A rodeo buckle will often have information on the back telling what it is made of, common are German silver and nickel silver. It’s interesting that neither contain real silver. German silver and nickle silver are two names for the same thing: a mix of copper, zinc and nickel. The most expensive rodeo buckles are made of sterling silver which is 92.5% real silver and 7.5% copper.
One of the smallest buckles in today’s article is the 1964 Heinz buckle measuring 1 5/8” x 1 1/8”. It was a 25 years of service award given to George E. Pendleton who was the Heinz district sales manager for Maryland, Virginia and the DC area. George’s son Jack recalls, “Dad sold train box cars filled with ketchup, beans, baby food, soup, relish, and pickles. He would take me with him to set up some of the displays in local stores, something as a child you never forget. He was a true salesman, and knew everyone by name. He slept, ate and breathed H. J. Heinz. He was a devout company man, a trait and loyalty that is hard to come by today.”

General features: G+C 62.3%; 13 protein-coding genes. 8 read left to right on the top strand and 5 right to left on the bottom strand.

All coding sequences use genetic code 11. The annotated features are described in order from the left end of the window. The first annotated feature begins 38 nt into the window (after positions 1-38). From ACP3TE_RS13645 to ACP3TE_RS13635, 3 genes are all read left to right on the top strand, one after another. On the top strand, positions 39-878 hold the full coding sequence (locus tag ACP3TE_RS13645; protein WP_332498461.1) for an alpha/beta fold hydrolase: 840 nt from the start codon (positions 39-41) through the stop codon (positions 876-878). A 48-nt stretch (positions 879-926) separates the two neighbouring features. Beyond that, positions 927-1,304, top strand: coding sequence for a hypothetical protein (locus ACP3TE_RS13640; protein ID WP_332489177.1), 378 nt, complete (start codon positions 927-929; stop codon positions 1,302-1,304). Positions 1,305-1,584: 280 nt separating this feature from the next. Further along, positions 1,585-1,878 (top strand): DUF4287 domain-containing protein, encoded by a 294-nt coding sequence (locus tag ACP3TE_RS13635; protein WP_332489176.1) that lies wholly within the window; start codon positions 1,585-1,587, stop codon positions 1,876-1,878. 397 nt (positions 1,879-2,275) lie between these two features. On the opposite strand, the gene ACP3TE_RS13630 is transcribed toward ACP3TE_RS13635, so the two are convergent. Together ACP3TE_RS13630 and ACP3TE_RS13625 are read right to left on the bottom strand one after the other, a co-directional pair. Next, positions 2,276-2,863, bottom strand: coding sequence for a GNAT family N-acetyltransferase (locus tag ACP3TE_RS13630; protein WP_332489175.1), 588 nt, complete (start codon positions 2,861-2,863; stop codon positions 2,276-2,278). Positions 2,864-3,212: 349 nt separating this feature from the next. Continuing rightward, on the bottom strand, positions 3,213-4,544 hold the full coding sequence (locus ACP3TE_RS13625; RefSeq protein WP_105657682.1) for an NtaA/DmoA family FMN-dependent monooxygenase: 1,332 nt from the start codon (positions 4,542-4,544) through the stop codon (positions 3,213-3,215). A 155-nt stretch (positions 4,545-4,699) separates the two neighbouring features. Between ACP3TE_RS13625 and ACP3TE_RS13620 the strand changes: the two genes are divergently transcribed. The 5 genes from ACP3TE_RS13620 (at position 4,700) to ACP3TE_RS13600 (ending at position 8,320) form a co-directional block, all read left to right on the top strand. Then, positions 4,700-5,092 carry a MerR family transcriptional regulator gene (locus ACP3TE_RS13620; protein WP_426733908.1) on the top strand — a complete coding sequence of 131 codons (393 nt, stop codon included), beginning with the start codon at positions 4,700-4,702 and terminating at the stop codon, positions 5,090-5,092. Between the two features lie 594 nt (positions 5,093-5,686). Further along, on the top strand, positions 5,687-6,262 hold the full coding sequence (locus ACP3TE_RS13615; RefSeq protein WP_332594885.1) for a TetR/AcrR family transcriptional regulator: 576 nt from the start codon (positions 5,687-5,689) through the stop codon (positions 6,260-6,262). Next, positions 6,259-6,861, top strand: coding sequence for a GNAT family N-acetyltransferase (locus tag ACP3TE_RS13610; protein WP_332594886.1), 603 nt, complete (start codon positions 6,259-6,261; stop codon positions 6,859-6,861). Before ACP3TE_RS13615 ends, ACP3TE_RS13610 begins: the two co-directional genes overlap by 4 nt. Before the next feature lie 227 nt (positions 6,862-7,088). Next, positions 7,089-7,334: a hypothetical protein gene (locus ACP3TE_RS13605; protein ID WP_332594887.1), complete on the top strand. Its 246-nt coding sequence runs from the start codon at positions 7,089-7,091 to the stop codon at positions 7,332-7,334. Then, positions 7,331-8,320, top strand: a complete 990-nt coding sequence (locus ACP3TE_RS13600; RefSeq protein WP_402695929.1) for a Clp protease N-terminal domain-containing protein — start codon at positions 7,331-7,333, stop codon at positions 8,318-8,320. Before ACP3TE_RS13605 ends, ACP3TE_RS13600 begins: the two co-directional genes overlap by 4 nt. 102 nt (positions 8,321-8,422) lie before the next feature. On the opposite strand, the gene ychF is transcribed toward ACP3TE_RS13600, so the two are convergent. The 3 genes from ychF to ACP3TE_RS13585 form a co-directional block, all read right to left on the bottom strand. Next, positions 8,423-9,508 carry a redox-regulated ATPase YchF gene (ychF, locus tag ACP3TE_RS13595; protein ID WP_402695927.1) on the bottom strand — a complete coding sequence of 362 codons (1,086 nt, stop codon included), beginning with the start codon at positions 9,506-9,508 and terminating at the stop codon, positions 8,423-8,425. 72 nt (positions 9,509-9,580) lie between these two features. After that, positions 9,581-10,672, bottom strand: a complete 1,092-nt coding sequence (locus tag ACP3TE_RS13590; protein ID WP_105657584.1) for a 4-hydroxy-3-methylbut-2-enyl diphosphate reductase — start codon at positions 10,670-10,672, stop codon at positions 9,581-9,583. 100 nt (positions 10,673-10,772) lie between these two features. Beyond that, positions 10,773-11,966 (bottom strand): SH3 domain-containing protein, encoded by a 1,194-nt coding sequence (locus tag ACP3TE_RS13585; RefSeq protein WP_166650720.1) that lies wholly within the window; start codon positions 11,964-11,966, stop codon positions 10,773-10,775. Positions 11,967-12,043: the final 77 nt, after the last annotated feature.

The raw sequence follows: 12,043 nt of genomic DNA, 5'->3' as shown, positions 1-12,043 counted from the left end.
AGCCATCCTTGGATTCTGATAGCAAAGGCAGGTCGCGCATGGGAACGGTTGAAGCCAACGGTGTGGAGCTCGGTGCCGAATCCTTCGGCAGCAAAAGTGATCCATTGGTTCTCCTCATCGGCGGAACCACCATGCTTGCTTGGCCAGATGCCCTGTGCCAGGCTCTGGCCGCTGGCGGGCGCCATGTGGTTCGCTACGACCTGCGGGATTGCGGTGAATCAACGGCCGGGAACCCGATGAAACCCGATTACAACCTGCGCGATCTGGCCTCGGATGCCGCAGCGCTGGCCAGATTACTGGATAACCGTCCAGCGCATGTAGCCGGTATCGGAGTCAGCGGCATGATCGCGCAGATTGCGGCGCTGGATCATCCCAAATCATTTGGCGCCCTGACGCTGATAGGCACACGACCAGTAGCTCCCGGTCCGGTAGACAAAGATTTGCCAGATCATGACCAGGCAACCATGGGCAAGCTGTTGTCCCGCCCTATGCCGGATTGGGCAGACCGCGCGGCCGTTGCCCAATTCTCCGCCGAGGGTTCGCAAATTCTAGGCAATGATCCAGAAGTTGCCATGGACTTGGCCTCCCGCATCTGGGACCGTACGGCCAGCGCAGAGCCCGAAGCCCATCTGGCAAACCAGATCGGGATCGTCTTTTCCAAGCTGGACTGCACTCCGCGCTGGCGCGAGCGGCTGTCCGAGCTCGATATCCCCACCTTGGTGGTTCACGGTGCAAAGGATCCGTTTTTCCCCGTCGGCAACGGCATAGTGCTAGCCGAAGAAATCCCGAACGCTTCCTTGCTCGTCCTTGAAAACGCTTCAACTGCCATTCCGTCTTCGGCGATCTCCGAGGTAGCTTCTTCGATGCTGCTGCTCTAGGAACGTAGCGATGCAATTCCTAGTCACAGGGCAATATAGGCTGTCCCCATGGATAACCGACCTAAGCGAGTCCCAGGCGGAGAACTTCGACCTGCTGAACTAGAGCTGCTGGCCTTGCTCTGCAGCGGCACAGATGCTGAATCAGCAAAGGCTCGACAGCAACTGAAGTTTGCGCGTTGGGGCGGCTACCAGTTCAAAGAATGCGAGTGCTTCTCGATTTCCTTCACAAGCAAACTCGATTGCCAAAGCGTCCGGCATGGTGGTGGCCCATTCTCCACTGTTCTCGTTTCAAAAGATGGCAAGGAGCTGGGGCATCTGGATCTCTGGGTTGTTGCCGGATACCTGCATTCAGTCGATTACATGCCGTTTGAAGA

Every award buckle is beautiful to the recipient, but some are truly stunning. Take a moment to check out the 1951 AAU boxing buckle. This design shows two boxers duking it out while Nike (the Greek goddess of strength, speed and victory) is floating down into the boxing ring preparing to lay a wreath of laurel leaves on the victor’s head. This championship bout took place on March 16, 1951 at the Winterland Auditorium in San Francisco. The winner of this buckle was Leo Anderson of Oakland, California who defeated Tommy Flores for the AAU Pacific Association Championship’s 126 pound weight class.A.A.U. Stands for Amateur Athletic Union.
Because Leo had won the AAU featherweight title, he was sent in April, 1951 to represent his region at the AAU National Boxing Tournament at Boston Garden in Boston, Massachusetts where he made it to the quarterfinals before being eliminated. Five weeks later, and back in California, Leo debuted as a professional fighter, and won his first bout by knocking out his opponent in the first round. Leo Anderson’s professional boxing career lasted from 1951 through 1962 with a record of 5 wins and 7 losses.